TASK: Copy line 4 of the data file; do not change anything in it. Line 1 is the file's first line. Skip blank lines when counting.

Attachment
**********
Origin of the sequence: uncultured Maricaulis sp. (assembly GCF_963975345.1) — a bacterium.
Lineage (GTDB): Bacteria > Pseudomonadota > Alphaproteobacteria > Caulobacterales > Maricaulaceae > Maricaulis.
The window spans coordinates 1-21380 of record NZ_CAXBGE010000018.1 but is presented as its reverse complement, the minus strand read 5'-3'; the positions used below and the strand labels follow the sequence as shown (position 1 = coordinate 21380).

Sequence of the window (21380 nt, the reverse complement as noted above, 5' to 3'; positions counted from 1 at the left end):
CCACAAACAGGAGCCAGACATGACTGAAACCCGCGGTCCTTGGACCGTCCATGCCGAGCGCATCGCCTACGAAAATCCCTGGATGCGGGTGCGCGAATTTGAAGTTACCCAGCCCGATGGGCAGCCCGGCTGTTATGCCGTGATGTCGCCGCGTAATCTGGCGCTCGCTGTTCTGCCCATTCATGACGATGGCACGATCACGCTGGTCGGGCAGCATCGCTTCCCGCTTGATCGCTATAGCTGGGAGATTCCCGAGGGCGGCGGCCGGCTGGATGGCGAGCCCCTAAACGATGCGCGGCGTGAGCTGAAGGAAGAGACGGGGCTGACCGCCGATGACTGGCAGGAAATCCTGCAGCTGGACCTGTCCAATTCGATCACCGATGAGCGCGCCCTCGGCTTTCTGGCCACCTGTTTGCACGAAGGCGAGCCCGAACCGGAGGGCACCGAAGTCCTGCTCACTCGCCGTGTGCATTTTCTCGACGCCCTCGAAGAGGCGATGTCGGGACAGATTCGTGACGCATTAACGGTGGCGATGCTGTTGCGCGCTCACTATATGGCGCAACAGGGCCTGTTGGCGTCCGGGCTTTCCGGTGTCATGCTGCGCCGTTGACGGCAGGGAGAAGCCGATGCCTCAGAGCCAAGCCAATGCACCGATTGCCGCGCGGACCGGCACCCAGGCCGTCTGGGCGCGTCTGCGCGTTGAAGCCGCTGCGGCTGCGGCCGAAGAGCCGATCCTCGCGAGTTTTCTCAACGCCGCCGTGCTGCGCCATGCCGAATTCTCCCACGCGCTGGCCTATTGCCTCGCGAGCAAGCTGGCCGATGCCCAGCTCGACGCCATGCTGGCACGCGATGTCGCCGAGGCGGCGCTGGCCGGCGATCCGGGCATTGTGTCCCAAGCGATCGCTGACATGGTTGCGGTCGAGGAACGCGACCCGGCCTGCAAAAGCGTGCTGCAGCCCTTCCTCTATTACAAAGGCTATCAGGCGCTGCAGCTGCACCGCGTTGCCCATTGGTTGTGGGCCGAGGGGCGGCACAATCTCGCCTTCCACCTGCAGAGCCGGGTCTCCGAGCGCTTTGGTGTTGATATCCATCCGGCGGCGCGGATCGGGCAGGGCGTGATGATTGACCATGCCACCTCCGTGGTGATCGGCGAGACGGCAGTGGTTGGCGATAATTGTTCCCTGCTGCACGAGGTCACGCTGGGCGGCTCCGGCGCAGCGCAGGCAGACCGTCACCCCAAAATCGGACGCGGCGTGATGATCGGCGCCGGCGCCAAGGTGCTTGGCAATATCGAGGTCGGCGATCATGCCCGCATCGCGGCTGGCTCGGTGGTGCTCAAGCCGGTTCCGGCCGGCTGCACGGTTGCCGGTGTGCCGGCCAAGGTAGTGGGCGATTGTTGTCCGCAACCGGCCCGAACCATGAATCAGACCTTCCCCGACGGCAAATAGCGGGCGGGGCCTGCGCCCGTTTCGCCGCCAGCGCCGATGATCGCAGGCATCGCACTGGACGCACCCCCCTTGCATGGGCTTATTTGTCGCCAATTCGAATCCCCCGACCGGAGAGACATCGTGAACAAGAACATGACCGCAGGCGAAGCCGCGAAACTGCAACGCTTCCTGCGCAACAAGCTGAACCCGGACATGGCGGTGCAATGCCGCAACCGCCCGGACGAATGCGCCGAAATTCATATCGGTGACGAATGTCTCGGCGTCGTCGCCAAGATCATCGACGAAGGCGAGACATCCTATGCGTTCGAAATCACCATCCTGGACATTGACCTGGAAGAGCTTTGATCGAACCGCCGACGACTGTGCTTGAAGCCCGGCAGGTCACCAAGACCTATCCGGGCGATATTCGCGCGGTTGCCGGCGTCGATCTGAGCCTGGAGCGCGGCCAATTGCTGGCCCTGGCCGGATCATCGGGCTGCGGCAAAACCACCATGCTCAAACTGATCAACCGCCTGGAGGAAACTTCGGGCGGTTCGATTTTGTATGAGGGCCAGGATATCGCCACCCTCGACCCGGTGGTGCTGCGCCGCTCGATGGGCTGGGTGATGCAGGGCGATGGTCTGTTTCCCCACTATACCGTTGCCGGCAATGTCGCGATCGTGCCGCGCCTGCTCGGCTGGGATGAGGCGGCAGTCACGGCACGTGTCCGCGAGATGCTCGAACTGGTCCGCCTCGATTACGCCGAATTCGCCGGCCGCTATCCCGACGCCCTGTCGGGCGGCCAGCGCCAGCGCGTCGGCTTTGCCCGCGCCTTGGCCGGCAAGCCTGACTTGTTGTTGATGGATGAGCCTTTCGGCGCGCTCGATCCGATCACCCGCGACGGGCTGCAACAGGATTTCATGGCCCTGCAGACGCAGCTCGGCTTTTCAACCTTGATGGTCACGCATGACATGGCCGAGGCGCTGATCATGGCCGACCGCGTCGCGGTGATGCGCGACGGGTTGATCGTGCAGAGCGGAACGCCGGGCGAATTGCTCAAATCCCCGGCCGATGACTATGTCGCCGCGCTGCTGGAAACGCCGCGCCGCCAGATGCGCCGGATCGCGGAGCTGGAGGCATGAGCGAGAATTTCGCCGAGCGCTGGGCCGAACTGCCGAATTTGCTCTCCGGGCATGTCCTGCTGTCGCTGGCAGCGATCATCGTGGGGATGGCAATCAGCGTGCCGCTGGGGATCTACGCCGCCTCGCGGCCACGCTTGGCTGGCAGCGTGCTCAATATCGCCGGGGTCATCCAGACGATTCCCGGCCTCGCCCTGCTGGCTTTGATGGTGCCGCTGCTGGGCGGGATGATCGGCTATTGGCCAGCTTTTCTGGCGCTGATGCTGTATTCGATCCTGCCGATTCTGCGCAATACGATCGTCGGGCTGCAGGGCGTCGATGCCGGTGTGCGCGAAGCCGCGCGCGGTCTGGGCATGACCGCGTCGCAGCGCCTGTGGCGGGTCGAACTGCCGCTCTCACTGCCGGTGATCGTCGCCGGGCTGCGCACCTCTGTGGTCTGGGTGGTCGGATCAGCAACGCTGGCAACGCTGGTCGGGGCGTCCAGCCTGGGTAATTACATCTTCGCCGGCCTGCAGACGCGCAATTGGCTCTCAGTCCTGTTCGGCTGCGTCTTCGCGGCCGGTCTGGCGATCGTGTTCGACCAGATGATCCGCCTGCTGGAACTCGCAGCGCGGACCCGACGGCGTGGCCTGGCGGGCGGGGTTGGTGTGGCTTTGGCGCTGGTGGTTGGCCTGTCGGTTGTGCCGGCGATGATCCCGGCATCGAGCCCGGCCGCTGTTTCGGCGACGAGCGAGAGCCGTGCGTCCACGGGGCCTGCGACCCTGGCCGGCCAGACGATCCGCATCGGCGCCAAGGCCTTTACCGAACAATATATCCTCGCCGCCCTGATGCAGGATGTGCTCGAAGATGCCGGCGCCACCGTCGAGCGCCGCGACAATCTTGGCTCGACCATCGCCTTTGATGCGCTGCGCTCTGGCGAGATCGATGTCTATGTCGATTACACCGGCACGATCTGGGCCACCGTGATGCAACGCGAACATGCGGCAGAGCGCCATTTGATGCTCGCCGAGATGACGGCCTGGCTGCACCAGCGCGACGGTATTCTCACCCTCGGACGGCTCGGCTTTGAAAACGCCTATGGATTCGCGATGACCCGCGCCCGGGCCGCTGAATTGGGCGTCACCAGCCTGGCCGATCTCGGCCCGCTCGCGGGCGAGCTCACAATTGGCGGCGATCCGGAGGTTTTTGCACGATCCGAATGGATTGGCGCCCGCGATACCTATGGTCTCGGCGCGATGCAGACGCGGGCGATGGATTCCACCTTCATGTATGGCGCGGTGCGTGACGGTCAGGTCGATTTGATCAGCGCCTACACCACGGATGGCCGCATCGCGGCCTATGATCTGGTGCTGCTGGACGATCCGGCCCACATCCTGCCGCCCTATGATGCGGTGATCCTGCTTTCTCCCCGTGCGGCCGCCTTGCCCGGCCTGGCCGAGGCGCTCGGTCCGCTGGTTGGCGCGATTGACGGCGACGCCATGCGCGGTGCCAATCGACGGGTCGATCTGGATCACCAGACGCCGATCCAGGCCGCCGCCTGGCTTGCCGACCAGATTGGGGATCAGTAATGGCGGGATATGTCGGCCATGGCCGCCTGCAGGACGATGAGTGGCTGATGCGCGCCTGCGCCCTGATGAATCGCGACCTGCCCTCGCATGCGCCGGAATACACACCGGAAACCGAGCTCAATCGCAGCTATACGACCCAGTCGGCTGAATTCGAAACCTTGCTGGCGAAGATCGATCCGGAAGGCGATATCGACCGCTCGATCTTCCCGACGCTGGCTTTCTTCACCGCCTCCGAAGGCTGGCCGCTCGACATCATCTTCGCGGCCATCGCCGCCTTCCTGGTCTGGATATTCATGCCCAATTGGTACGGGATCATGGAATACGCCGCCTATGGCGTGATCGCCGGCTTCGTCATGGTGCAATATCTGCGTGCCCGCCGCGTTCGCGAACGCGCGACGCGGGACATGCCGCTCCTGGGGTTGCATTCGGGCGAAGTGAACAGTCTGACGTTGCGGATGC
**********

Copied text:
Sequence of the window (21380 nt, the reverse complement as noted above, 5' to 3'; positions counted from 1 at the left end):